‘Caroline Flack’s death is tragic but now is not the time for blame game’
I haven’t slept well since the news broke about Caroline Flack. I can’t stop thinking about it.
My friends are all the same. Obviously it’s horrible, and would affect anyone with a heart, but the way it’s dominating our thoughts is… unexpected. A bit confusing.
None of us ever met her, we didn’t know her. But we felt like we did.
Caroline connected strands of popular culture like no one else: Strictly, The X Factor, I’m A Celebrity, Love Island, the royal family, One Direction.
We were invested in her in many different ways, from lots of separate angles.
And now, the loss of her stings, in many different ways, from lots of separate angles.
It’s that peculiar experience of national mourning for a stranger, like Princess Diana or Jade Goody.
But in this case, the widespread sadness almost instantly became anger, aimed scattergun-style in every direction.
People were desperately scrabbling around to discover whose fault it was. The blame game had commenced.
And so, fingers were pointed:
– At ITV, because it’s claimed they didn’t support Caroline the way they did Ant McPartlin after his drink-driving charge. Yet they insist they were in contact with her throughout. At Love Island, because it’s the third suicide associated with the show. But Caroline was the host, not a contestant.
– At David Walliams, because he made a joke at Caroline’s expense at last month’s National Television Awards in front of millions. But the worst you can say about that was that it wasn’t funny.
– At the media, because the domestic abuse charges against Caroline were reported, and so were details of her court appearance. Yes, she was famous so people were interested – but court appearances by non-celebrities are reported every day. It’s about justice being seen to be done, no matter who you are.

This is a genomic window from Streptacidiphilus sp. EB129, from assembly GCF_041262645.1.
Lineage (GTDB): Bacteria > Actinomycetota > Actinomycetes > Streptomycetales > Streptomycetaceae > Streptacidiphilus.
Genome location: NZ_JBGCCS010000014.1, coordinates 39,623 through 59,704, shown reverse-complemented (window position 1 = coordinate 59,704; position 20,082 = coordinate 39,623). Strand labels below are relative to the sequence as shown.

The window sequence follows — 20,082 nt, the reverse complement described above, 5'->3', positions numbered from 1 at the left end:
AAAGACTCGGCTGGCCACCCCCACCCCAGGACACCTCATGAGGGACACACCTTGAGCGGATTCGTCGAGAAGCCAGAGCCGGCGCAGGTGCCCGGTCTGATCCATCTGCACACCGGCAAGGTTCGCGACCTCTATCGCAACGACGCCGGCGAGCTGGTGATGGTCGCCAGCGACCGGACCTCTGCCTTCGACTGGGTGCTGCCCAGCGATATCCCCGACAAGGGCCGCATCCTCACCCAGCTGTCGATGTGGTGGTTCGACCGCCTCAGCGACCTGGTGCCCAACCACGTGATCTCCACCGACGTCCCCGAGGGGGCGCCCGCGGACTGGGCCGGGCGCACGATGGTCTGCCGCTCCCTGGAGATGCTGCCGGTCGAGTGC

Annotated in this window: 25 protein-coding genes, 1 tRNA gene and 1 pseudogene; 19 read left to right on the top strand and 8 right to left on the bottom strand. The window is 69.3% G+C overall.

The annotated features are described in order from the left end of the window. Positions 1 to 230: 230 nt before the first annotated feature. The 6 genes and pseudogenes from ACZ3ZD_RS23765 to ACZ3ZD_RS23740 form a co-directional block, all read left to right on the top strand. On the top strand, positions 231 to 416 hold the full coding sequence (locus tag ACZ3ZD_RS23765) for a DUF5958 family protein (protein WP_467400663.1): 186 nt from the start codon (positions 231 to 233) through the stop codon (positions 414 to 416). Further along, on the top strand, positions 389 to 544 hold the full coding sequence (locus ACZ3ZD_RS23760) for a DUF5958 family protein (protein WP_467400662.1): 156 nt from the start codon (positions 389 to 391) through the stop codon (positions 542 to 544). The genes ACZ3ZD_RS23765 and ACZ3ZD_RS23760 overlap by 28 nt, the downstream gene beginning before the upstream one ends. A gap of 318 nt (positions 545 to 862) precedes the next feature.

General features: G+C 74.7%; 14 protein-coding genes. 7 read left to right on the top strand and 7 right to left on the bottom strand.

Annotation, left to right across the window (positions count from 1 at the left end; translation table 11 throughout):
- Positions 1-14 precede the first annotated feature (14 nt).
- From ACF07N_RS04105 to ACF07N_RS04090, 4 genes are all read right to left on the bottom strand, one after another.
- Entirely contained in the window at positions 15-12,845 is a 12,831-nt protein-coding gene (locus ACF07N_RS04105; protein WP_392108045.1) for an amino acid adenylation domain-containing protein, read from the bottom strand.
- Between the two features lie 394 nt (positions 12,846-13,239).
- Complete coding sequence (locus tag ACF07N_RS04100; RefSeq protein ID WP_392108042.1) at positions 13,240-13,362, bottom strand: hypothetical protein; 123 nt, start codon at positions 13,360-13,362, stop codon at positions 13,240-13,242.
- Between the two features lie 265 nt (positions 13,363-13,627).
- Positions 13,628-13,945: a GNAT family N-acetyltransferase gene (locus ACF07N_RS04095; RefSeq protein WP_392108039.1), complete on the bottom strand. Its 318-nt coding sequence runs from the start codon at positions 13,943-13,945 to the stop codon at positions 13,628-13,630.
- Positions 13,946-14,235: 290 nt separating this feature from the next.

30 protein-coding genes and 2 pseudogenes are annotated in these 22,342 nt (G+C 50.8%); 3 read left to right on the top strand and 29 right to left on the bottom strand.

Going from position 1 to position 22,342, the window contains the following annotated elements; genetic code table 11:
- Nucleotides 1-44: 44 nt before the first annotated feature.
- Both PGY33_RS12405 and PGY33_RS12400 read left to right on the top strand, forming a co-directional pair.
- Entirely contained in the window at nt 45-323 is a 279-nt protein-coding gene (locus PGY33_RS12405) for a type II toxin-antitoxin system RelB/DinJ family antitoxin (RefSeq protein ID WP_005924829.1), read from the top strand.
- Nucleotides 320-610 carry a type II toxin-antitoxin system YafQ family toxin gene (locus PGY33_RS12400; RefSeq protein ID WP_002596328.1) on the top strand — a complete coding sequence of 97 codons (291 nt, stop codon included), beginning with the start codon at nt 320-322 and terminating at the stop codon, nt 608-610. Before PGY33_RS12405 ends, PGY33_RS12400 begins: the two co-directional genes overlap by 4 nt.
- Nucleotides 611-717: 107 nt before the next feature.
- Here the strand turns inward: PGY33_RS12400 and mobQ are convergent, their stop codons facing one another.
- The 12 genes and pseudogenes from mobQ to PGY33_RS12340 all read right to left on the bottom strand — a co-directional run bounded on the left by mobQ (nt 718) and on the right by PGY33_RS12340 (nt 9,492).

– At the Crown Prosecution Service, because they pressed ahead with the trial, even though Caroline’s alleged victim boyfriend didn’t want them to. Legal experts have explained this happens because otherwise it rewards those who successfully coerce their partners into withdrawing accusations. One thing is clear – it is possible to be devastated Caroline is dead, and still take the charges against her seriously.
– At social media, because for years she’s faced a barrage of relentless abuse. Caroline admitted she’d been advised to stay away from it, but that must have been difficult, as she’d engaged with it so thoroughly beforehand. When you’re used to sharing everything, not doing so at all is maybe too alien a concept. And knowing people are talking about you, but not having a look at what they’re saying would take a strength not many possess.
Perhaps we’re looking for someone to blame because subconsciously we all feel guilty. Maybe we read the stories, looked at the photos, consumed the social media, followed the ups and downs of a glamorous, turbulent life, or all of the above. I truly believe that no one – even the most vicious troll – ever thought that this might be the end result though.
Caroline’s story is important. A parable for our times. It says as much about us as it does about her.
And when the dust settles and the shock subsides, hopefully we’ll be able to work out what that is – and do something about it.
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